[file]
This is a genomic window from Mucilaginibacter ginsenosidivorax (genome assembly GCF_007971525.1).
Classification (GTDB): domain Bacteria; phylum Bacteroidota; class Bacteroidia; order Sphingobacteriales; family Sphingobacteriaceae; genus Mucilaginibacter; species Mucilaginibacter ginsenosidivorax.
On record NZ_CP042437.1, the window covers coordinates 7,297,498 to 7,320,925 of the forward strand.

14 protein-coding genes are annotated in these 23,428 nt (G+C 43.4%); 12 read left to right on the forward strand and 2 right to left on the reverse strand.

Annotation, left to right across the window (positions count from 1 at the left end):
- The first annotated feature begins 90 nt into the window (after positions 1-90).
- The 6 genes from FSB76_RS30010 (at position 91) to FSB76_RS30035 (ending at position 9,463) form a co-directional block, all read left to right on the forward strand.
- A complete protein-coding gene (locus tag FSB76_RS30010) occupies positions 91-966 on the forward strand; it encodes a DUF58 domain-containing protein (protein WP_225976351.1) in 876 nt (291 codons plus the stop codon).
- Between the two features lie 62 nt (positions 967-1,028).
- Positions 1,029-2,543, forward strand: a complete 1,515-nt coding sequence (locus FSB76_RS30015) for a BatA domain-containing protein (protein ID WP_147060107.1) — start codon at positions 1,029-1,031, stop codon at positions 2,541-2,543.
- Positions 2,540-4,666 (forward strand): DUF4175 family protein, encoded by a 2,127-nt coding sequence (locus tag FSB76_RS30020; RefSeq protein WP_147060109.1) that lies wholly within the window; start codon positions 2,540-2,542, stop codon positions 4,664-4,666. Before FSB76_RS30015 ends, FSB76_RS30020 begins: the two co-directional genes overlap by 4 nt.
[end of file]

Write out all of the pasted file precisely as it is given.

This is a genomic window from Mucilaginibacter ginsenosidivorax (genome assembly GCF_007971525.1).
Classification (GTDB): domain Bacteria; phylum Bacteroidota; class Bacteroidia; order Sphingobacteriales; family Sphingobacteriaceae; genus Mucilaginibacter; species Mucilaginibacter ginsenosidivorax.
On record NZ_CP042437.1, the window covers coordinates 7,297,498 to 7,320,925 of the forward strand.

14 protein-coding genes are annotated in these 23,428 nt (G+C 43.4%); 12 read left to right on the forward strand and 2 right to left on the reverse strand.

Annotation, left to right across the window (positions count from 1 at the left end):
- The first annotated feature begins 90 nt into the window (after positions 1-90).
- The 6 genes from FSB76_RS30010 (at position 91) to FSB76_RS30035 (ending at position 9,463) form a co-directional block, all read left to right on the forward strand.
- A complete protein-coding gene (locus tag FSB76_RS30010) occupies positions 91-966 on the forward strand; it encodes a DUF58 domain-containing protein (protein WP_225976351.1) in 876 nt (291 codons plus the stop codon).
- Between the two features lie 62 nt (positions 967-1,028).
- Positions 1,029-2,543, forward strand: a complete 1,515-nt coding sequence (locus FSB76_RS30015) for a BatA domain-containing protein (protein ID WP_147060107.1) — start codon at positions 1,029-1,031, stop codon at positions 2,541-2,543.
- Positions 2,540-4,666 (forward strand): DUF4175 family protein, encoded by a 2,127-nt coding sequence (locus tag FSB76_RS30020; RefSeq protein WP_147060109.1) that lies wholly within the window; start codon positions 2,540-2,542, stop codon positions 4,664-4,666. Before FSB76_RS30015 ends, FSB76_RS30020 begins: the two co-directional genes overlap by 4 nt.